nursing home

Occupational Therapists in Nursing Homes – Part I


An occupational therapist is an important part of a long term care facility, whether it’s a nursing home, senior center or retirement home. Some of the services Occupational Therapists offer may surprise you. Because of that, this post (part one of two) will begin to guide you through the range of clinical work an occupational therapist can perform to help you or a loved one in long term care.

Complete Manual and Power Wheelchair Assessments

For most people, selecting a wheelchair for mobility is a daunting task. There is so much that goes into choosing the right one that it can be overwhelming and very confusing, especially if you are selecting one for a family member in a nursing home or retirement center. An Occupational Therapist helps with the wheelchair assessment process and makes it less stressful for the buyer. For example, an Occupational Therapist will assess the resident’s physical and functional abilities after a careful review of their diagnosis. A person in long term care could be dealing with anything from a stroke, arthritis, hip arthritis, or osteoarthritis.

Once the Occupational Therapist understands the functional abilities of a resident, they can fit the products to the individual’s unique needs. They will also ensure that the individual understands the features of the recommended products. Having an Occupational Therapist help with the wheelchair assessment process can alleviate stress from both the resident in long term care and the people in his or her life.

Complete cognitive assessments

Individuals in nursing homes, senior centers or retirement homes sometimes need Occupational Therapists for cognitive assessments. An Occupational Therapist can administer these cognitive assessments for residents who have an early onset of dementia or a diagnosis of Alzheimer’s to ensure their safety and well-being. These assessments can be completed within long term care facilities, making the Occupational Therapist even more of a crucial team player in long term care.

Recommending pressure and redistribution surfaces

Having an Occupational Therapist on hand who can recommend pressure redistribution is crucial for residents living in nursing, senior or retirement homes. Individuals who use wheelchairs on a regular basis or people who are bed ridden benefit greatly from having an Occupational Therapist who can suggest pressure redistribution as often staying in one position can cause medical problems to arise.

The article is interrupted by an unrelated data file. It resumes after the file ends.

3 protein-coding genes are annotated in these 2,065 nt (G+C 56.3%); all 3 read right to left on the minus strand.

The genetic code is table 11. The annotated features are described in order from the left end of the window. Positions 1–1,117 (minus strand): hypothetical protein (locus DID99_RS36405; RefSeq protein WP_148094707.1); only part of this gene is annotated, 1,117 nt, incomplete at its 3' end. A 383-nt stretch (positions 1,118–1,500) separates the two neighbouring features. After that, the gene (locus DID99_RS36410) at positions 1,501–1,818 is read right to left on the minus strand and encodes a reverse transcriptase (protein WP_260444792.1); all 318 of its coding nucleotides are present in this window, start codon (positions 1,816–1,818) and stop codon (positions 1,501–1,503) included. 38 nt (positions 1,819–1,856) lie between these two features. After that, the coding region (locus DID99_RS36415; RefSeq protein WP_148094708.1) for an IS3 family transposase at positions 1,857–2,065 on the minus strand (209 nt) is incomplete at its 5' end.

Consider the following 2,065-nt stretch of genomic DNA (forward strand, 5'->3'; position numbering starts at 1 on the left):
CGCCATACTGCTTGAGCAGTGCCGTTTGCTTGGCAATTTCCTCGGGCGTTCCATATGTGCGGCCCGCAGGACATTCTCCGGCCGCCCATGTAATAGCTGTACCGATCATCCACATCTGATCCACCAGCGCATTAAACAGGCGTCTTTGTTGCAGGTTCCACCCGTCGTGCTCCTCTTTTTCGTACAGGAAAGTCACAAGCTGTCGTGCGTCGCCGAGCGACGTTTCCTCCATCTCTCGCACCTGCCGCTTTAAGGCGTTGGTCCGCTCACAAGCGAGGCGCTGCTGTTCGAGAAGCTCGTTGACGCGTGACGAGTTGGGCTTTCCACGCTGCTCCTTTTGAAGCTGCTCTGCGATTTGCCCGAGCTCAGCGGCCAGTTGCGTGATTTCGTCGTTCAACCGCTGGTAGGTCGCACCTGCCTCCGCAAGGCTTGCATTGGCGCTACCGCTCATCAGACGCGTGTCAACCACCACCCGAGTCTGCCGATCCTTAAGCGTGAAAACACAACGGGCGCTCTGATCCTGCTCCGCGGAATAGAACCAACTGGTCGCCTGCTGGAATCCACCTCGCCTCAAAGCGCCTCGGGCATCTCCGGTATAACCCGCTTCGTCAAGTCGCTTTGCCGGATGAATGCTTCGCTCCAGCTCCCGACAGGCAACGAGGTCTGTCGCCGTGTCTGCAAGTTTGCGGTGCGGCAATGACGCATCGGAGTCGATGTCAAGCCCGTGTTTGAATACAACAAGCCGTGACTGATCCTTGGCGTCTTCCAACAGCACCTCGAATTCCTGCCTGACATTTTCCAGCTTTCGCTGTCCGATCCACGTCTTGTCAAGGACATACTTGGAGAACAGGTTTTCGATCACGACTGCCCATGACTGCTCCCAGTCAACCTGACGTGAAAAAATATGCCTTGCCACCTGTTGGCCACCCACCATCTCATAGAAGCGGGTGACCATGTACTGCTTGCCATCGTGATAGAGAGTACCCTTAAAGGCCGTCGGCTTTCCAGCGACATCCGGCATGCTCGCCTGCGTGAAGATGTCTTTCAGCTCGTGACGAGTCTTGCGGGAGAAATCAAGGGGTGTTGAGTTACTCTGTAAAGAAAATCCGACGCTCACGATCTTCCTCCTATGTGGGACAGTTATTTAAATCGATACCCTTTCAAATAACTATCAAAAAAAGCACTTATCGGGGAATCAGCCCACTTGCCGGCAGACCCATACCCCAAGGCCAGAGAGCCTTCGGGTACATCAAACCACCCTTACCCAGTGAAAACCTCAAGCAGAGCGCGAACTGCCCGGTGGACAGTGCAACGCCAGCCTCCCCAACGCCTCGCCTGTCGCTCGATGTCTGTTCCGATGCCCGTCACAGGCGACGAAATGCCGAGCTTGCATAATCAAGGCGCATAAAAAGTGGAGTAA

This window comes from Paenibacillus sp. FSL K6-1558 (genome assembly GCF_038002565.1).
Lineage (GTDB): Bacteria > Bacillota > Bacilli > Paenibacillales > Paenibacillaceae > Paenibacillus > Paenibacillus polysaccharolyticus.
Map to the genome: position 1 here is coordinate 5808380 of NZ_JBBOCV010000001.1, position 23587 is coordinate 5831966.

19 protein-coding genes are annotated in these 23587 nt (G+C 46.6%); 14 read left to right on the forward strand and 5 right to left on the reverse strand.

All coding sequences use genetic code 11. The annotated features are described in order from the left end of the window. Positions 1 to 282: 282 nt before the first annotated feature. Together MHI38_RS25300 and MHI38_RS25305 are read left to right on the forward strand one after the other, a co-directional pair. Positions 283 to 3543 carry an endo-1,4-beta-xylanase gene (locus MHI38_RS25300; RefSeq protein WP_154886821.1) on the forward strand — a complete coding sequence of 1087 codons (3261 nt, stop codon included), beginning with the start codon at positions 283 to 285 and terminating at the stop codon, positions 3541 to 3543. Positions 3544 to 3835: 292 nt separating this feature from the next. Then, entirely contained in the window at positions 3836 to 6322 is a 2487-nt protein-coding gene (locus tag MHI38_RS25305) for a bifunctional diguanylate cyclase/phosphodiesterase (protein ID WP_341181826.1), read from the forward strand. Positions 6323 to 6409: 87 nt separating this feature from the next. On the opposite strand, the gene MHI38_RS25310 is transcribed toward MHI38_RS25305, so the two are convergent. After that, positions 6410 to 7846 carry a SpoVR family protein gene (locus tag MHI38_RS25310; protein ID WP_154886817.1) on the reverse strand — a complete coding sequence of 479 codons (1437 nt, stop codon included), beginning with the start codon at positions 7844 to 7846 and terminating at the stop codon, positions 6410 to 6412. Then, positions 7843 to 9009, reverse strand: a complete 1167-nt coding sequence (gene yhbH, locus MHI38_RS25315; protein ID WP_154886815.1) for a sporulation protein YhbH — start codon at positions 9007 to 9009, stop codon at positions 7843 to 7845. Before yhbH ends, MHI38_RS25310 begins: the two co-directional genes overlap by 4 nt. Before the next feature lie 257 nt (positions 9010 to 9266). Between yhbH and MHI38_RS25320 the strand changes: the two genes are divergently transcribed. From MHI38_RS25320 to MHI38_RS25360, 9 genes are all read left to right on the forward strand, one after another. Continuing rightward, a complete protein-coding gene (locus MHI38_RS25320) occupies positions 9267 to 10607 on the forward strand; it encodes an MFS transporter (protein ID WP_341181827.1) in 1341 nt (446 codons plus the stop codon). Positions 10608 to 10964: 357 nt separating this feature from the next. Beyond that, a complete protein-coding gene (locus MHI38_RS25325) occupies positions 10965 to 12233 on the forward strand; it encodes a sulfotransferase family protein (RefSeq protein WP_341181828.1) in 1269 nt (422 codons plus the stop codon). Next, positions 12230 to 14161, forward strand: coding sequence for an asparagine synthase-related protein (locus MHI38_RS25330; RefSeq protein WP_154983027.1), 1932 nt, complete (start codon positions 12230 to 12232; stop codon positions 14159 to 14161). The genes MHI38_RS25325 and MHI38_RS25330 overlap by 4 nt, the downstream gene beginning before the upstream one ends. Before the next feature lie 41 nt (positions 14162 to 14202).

Beyond that, OT’s can make recommendations for residents who have existing pressure sores or for residents who are at an increased risk for developing pressure sores. There can be many reasons for this increased risk: declining mobility, declining cognition, or even a medical diagnosis. Preventing sores from developing in the first place requires a multi-disciplinary approach where allied health professionals such as Occupational Therapists, dietitians, physiotherapists, and nurses work together in improving the resident’s positioning and comfort. The team approach in long term care is one of the best ways to ensure good health.

Equipment reassessments

While some people believe that all they must do is obtain the prescribed equipment, reassessment is critical. At regular intervals, an Occupational Therapist ensures that the equipment still meets the resident’s needs. In most cases, modifications or changes have to be made to the prescribed equipment in order to better fit it to the resident’s changing physical and cognitive needs. Your Occupational Therapist will ensure that as the individual’s needs change, the equipment he or she uses is appropriate.

As you can see, Occupational Therapists are extremely important in long term care facilities. A nursing home, retirement home, or senior center benefits greatly from having Occupational Therapy as part of the allied health approach for residents.

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